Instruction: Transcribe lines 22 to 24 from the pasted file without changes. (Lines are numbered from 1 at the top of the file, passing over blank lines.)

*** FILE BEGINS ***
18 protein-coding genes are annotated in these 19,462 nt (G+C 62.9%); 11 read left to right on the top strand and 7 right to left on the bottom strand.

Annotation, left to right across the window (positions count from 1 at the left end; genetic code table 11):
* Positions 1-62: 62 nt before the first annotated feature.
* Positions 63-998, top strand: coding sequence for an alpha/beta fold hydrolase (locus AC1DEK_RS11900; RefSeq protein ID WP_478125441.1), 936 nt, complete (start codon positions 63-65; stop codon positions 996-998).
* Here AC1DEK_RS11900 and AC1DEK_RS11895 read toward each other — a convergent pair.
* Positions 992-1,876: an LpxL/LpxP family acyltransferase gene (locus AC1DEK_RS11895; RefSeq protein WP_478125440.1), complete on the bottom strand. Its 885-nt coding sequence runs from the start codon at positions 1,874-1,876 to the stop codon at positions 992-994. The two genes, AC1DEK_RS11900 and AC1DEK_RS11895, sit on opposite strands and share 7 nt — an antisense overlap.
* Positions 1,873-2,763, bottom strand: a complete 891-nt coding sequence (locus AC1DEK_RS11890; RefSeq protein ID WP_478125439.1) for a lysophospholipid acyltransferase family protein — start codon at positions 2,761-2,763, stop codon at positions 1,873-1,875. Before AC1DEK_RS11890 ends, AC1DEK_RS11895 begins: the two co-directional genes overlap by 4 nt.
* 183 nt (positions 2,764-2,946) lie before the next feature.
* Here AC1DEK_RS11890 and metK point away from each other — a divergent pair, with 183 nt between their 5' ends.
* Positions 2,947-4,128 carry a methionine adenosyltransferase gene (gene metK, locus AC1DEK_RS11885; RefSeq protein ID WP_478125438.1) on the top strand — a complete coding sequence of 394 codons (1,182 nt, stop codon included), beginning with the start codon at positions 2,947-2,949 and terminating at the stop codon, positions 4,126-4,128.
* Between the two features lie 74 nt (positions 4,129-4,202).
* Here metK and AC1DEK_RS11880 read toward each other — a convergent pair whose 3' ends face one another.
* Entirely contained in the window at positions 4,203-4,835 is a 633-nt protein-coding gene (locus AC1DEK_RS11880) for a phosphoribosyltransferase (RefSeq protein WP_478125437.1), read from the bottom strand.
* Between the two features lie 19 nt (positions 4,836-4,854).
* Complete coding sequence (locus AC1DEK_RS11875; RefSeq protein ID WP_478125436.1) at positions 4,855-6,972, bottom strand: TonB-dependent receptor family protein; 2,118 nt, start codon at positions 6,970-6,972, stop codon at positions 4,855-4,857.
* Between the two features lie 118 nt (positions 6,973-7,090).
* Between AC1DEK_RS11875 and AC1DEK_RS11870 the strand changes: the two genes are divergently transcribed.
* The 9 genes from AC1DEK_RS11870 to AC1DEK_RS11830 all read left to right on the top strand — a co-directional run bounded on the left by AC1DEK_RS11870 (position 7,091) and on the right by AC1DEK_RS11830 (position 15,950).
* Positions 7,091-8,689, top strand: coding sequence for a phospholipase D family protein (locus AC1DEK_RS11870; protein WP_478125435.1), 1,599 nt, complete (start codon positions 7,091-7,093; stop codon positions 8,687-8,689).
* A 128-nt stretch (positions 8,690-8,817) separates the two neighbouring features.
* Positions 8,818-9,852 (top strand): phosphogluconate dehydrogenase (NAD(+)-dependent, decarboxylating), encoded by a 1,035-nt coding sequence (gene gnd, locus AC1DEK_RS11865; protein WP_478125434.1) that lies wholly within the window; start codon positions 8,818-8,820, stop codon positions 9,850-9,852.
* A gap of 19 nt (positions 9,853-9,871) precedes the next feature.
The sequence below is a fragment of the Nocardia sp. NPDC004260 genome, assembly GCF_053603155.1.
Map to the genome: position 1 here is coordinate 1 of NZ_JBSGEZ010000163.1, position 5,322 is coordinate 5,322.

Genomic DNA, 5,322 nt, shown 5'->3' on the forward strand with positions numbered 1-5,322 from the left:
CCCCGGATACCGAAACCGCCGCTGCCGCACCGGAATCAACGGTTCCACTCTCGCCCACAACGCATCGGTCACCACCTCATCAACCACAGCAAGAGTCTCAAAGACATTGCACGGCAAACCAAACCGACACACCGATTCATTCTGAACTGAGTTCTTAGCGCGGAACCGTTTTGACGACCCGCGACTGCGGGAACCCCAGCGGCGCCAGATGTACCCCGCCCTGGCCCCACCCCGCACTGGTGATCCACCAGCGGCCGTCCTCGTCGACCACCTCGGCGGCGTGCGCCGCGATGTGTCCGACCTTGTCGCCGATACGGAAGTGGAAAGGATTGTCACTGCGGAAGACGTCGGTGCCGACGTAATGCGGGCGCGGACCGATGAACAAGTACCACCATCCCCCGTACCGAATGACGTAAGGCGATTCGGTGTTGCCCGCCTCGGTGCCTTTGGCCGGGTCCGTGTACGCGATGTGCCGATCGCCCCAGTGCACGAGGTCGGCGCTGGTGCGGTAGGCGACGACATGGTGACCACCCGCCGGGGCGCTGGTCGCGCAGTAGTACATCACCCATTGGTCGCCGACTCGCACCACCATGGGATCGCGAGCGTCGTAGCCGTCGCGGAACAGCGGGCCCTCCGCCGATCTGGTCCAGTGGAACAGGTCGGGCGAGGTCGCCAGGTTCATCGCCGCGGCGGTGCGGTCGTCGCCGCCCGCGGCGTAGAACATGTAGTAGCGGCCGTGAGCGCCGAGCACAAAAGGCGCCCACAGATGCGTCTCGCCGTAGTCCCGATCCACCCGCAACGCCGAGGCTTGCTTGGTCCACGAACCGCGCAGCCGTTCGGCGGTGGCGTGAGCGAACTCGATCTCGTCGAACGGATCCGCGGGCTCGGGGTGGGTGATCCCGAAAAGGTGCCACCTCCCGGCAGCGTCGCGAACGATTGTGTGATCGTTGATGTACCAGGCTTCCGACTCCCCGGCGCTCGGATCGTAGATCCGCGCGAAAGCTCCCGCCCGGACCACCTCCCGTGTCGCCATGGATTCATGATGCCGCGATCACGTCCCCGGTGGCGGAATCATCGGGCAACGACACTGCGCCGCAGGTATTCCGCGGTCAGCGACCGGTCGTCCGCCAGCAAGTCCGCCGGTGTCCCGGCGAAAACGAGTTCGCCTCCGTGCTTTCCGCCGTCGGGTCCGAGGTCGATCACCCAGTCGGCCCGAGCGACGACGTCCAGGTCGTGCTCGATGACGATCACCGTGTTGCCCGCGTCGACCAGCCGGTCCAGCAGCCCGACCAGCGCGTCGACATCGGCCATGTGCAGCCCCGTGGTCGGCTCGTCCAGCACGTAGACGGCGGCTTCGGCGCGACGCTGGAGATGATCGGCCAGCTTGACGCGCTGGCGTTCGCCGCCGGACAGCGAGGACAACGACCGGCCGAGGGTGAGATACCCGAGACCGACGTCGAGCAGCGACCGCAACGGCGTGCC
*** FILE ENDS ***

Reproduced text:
* A gap of 19 nt (positions 9,853-9,871) precedes the next feature.
The sequence below is a fragment of the Nocardia sp. NPDC004260 genome, assembly GCF_053603155.1.
Map to the genome: position 1 here is coordinate 1 of NZ_JBSGEZ010000163.1, position 5,322 is coordinate 5,322.